Tuesday, September 20, 2016

Jordanian inscriptions

EPIGRAPHY: Ancient texts offer wealth of information for archaeologists, local epigrapher says (Saeb Rawashdeh, The Jordan Times).
AMMAN — Ancient texts and inscriptions are among archaeologists’ most valuable finds, offering direct insights into the remains where they are found, according to Omar Ghul, an associate professor at the Yarmouk University’s faculty of archaeology.

Epigraphy — the study of inscriptions found on various materials like stones, metal, papyri, clay, parchment or wood — analyses the links between the texts, their authors and their civilisations.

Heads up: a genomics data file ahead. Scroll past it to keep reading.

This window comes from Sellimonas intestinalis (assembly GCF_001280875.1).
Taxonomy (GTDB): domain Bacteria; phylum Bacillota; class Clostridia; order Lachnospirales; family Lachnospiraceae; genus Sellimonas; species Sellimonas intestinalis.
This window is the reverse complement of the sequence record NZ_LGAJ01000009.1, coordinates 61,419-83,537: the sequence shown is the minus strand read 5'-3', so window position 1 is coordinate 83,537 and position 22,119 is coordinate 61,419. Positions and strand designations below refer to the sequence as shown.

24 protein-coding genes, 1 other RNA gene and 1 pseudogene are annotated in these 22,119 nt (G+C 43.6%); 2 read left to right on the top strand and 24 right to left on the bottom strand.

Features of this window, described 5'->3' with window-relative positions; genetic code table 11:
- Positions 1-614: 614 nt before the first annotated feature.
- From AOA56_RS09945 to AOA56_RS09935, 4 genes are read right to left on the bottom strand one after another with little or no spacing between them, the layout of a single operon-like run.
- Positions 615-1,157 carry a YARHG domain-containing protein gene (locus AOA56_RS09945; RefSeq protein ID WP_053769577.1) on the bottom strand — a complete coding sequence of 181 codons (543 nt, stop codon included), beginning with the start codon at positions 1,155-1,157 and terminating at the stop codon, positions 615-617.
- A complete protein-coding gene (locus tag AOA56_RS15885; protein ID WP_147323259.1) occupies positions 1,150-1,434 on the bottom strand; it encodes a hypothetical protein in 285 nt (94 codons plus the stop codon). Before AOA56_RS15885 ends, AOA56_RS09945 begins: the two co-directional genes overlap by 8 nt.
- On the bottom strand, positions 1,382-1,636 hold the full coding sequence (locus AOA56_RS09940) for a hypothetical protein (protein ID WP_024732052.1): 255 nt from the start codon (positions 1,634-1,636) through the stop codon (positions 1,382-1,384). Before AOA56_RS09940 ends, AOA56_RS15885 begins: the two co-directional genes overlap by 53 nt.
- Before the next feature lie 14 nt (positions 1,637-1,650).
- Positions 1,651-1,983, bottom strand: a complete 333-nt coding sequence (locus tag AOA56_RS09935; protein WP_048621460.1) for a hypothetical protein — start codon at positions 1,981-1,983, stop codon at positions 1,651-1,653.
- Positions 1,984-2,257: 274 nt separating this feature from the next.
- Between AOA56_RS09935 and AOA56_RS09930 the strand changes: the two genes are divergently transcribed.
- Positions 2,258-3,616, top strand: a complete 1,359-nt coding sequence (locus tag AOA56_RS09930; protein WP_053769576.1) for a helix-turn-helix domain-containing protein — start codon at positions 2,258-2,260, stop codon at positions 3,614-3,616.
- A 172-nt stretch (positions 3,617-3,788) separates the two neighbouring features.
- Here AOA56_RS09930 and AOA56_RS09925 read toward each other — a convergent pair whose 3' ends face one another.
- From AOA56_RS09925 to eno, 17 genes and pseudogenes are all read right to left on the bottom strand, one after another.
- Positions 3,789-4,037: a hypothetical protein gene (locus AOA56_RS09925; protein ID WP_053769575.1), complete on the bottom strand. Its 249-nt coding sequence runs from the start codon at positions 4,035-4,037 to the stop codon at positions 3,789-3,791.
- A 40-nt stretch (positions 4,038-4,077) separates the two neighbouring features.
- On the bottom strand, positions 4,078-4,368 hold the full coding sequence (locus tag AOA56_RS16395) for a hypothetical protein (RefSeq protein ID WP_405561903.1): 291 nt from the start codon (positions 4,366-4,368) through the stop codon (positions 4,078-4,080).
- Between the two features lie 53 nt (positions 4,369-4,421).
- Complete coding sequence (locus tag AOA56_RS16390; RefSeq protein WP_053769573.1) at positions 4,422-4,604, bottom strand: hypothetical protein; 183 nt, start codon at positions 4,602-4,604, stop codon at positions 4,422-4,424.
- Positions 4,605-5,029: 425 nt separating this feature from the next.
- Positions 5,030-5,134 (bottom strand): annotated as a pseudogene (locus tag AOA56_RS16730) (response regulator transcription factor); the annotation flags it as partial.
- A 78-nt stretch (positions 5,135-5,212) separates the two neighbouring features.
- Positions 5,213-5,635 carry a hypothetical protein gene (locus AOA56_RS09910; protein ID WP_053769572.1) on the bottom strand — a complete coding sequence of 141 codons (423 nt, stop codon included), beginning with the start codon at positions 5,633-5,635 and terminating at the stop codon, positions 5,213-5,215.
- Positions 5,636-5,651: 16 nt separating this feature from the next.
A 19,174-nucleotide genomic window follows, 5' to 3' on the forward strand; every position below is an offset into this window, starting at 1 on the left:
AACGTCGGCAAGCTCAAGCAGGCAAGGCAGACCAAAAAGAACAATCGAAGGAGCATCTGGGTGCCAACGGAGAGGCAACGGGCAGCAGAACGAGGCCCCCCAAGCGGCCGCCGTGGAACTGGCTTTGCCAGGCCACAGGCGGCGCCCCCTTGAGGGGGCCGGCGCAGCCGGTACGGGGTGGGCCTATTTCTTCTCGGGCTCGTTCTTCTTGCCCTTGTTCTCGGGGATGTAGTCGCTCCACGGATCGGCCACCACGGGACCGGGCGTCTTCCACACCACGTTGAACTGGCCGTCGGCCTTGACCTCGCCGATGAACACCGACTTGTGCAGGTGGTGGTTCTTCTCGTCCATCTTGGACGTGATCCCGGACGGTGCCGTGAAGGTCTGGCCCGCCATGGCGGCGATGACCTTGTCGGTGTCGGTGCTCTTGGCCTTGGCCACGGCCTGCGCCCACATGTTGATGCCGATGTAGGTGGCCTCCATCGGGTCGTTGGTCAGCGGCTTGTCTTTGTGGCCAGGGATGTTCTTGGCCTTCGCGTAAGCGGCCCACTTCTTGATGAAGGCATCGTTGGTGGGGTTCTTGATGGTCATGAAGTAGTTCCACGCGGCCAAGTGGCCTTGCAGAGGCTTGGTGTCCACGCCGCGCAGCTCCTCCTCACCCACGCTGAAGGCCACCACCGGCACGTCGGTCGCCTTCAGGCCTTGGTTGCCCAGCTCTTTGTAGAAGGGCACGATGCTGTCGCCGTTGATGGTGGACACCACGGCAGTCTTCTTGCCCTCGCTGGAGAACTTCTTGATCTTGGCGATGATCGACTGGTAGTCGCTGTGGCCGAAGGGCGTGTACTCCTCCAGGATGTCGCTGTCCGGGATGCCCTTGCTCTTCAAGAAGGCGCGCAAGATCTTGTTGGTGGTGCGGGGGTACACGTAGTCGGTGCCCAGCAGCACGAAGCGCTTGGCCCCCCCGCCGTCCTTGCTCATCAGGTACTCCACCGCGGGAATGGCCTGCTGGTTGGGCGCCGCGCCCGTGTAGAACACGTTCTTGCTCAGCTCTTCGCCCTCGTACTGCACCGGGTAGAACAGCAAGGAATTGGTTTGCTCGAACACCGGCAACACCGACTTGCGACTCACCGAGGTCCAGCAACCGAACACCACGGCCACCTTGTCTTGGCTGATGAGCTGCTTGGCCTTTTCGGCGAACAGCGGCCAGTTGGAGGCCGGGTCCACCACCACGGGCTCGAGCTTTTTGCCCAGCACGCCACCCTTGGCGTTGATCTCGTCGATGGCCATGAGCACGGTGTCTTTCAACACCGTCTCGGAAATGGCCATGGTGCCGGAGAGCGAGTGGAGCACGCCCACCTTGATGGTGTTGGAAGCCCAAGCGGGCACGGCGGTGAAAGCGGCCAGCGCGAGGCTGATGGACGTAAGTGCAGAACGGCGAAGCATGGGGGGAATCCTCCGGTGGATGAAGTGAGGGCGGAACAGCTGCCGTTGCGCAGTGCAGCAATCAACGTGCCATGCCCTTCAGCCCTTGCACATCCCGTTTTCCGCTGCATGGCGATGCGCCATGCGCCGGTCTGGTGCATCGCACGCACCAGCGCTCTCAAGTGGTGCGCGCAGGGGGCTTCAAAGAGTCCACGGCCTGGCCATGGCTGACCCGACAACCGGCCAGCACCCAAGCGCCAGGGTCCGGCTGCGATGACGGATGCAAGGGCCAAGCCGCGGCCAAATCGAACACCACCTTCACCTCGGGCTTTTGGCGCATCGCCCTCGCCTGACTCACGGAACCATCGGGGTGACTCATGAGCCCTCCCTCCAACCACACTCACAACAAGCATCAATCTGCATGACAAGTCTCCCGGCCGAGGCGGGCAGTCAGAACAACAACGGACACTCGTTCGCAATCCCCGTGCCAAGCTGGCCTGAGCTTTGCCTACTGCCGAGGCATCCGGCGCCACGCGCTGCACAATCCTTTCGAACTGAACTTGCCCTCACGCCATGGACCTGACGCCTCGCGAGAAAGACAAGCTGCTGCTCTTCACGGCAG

From Late Bronze Age cuneiform tablets to Moabite and Ammonite texts to late antique Nabatean (Nabataean), Greek, and occasionally Arabic inscriptions. Cool.

Past posts on Nabatean and the Nabateans (Nabataeans) are here, here, and here, with many links. See also the blog search engine and the archives. And there's more on the Balaam inscription from Tel Deir 'Alla here and links.